According to a 2014 OECD report, between 2001 and 2011 the number of students in public vocational training centres more than tripled from 29,000 to 94,000, of which nearly one-quarter were completing their apprenticeships, more than one-quarter were enrolled in a CAP programme, 11% were enrolled in CAP and BTS programmes, and 27% of students were completing BTP programmes. Students in the Tunisian vocational training system are enrolled in a wide range of fields, with electricity and electronics making up the largest segment at 25%, followed by textiles and clothing at just under 20%.
As a result of the nationalisation of education after independence, Tunisia’s education system relies primarily on public institutions, which still serve the vast majority of Tunisian pupils and students. Nonetheless, private education has experienced strong growth over the past two decades, with a marked acceleration following the 2010-11 revolution as public distrust of the government increased. This is particularly striking at the primary level, with the Tunisian news site DirectInfo reporting in September 2015 that the number of primary schools more than doubled between 2011 and 2015, from 109 to 263. Consequently, the number of pupils enrolled in private primary education rose from 24,953 to 48,390. At the secondary level, there are around 300 private high schools that serve 5% of secondary students; however, their development mostly occurred during the mid-1990s. In a context of increased competition for education and growing distrust among parents towards public institutions, new international secondary programmes have broken ground in Tunisia, particularly in the form of international schools, such as the International School of Carthage, which offers a French curriculum, the British International School of Tunis, L’École Canadienne de Tunis and the American Cooperative School of Tunis.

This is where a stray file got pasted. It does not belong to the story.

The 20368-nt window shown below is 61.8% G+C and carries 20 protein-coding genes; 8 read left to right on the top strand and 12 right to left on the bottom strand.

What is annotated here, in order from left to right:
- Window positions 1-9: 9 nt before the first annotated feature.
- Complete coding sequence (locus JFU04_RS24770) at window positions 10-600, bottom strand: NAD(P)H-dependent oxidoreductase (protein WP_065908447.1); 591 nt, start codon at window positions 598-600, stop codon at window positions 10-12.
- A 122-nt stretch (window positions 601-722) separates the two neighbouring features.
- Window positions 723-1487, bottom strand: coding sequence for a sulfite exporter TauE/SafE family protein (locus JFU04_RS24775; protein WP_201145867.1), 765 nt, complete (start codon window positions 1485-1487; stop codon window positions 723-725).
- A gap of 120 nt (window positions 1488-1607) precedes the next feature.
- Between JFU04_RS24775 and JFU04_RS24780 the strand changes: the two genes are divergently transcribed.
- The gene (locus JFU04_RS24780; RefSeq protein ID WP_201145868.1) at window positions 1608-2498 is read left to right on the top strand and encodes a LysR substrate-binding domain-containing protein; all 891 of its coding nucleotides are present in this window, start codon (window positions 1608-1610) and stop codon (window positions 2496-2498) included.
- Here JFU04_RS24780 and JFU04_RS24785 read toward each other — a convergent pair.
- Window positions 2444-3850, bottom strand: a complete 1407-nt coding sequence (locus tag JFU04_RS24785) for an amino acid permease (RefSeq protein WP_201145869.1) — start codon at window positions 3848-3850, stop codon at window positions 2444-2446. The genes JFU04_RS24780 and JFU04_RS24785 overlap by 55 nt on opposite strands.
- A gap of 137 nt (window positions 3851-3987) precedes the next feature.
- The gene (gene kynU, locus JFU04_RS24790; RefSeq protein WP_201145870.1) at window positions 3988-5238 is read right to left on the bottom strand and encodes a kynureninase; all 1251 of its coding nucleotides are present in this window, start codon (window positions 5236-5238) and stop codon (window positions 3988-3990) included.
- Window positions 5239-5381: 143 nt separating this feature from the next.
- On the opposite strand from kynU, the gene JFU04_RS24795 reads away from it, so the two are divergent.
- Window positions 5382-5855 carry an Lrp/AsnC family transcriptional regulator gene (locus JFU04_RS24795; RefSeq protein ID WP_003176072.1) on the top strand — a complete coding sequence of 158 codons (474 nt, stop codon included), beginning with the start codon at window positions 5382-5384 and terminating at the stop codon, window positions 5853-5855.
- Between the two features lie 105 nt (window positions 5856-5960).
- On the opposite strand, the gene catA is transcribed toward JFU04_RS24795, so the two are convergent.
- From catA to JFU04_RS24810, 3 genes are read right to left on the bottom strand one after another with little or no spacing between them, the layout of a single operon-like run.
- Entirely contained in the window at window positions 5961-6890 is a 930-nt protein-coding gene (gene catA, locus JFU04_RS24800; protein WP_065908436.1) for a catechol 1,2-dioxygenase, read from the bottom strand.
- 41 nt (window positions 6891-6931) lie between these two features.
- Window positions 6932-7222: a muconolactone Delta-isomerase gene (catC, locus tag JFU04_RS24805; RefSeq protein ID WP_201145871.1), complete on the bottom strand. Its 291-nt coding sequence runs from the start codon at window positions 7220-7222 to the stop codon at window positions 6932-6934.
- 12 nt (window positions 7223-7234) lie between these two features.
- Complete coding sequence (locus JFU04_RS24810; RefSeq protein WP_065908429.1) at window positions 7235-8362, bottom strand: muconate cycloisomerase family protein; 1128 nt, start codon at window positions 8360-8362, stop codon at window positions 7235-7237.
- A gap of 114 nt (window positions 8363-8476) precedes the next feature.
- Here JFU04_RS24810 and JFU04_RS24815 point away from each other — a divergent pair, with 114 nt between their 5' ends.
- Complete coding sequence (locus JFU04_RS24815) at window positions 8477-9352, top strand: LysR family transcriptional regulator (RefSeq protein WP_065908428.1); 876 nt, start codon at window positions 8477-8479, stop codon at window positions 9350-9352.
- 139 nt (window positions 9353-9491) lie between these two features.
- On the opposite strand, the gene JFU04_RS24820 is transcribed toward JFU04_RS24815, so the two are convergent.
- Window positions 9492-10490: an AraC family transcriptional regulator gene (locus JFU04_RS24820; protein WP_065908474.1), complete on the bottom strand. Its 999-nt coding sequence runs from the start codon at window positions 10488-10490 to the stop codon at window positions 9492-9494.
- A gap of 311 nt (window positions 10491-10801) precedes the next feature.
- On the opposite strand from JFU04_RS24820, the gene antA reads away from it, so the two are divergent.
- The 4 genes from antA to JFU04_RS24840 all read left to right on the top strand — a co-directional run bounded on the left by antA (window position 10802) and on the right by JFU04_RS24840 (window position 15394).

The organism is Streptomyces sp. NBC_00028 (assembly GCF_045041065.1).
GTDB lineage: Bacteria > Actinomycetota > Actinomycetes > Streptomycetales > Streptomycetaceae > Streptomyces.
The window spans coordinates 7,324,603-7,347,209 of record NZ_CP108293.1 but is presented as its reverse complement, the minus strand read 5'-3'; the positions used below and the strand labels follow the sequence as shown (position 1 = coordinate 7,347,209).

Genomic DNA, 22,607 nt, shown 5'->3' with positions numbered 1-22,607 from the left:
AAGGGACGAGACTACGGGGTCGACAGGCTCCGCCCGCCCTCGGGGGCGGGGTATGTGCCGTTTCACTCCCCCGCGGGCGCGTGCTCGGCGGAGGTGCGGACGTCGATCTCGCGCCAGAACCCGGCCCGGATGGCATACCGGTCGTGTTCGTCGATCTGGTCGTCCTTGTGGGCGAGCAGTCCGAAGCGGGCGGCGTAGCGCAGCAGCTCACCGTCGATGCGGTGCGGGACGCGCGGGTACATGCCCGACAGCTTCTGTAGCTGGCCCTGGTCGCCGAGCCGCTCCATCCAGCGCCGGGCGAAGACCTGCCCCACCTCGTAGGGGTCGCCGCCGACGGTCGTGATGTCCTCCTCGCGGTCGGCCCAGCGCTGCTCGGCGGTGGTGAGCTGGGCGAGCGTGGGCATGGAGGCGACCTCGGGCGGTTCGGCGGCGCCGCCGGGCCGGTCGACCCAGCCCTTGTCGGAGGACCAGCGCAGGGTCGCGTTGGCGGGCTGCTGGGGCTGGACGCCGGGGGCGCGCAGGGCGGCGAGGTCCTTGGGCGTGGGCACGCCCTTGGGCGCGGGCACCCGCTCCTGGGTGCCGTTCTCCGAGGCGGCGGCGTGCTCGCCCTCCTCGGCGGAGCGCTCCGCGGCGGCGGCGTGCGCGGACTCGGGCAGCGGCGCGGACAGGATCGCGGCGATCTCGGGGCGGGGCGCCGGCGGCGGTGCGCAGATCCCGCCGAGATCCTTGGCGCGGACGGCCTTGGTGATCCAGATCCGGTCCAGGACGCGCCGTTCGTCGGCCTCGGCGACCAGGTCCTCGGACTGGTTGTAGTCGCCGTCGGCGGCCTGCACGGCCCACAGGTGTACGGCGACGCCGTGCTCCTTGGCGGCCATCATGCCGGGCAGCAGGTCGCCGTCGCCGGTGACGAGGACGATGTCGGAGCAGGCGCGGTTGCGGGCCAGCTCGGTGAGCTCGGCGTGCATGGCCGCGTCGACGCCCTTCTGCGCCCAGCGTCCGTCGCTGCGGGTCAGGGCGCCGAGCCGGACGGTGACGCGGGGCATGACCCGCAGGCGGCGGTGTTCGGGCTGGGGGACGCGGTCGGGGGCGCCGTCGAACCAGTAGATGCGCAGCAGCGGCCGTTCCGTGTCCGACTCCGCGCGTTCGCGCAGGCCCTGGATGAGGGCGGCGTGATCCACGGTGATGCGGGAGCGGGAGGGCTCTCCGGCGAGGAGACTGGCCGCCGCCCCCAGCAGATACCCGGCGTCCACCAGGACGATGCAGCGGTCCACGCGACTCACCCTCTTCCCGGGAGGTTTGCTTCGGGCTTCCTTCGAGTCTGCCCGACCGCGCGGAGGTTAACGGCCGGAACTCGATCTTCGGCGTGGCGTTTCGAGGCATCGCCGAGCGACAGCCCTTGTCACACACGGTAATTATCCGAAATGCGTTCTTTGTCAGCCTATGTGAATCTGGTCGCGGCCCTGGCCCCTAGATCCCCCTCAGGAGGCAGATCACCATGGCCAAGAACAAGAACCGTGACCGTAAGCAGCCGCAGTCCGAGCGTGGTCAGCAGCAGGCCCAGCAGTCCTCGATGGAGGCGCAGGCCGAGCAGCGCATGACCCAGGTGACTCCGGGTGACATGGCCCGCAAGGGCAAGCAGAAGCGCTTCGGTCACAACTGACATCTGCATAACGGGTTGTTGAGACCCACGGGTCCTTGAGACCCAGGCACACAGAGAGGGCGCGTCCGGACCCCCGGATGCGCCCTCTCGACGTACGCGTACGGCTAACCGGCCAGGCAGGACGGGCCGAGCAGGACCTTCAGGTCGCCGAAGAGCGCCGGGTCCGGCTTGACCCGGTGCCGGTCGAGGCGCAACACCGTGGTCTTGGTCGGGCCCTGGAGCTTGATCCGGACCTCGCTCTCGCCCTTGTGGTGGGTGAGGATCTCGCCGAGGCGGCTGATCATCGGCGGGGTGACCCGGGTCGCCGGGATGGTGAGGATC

Similarly, Tunisia has seen a strong development of the private higher education sector since the early 2000s with the enactment of Law No 2000-73 whereby the MESRS recognises diplomas awarded by secondary-level private institutions. The development of private education has rapidly expanded to reach 63 institutions of higher education in 2016, with half of them focused on engineering, according to MESRS figures. They serve roughly 30,000 students, equivalent to 8% of the country’s student population.
Focus On Quality
In a bid to oversee the quality of teaching within private institutions and turn higher education into a competitive service, the MESRS is working on a roadmap aimed at improving accountability for private institutions, encouraging modernisation of scientific equipment, organising internships and maintaining infrastructure. Tunisia’s higher education is also receiving increased interest from international universities. In 2009 private university Dauphine Tunis was established in the capital and was the first instance of Tunisian partners (two banks) and a foreign shareholder (Paris-based Université Dauphine) working together on an educational project. In 2015 the American University in Tunis was inaugurated and is the result of a partnership between the local, private Université de Montplaisir and three US universities, namely, Savana State University, Clayton State University and the University of Michigan. The government also intends to review the legal framework governing public-private partnerships, as well as creating new legal provisions to encourage more foreign universities to cooperate with local partners.
Although Tunisia has continued to prioritise investment in education, with positive results in terms of enrolment rates, it has paid too little attention to the requirements of the labour market. This has led to a mismatch between qualifications and the needs of the employment market. The authorities will have to continue overhauling Tunisia’s higher education system by providing improved career guidance and ensuring better employability for new graduates.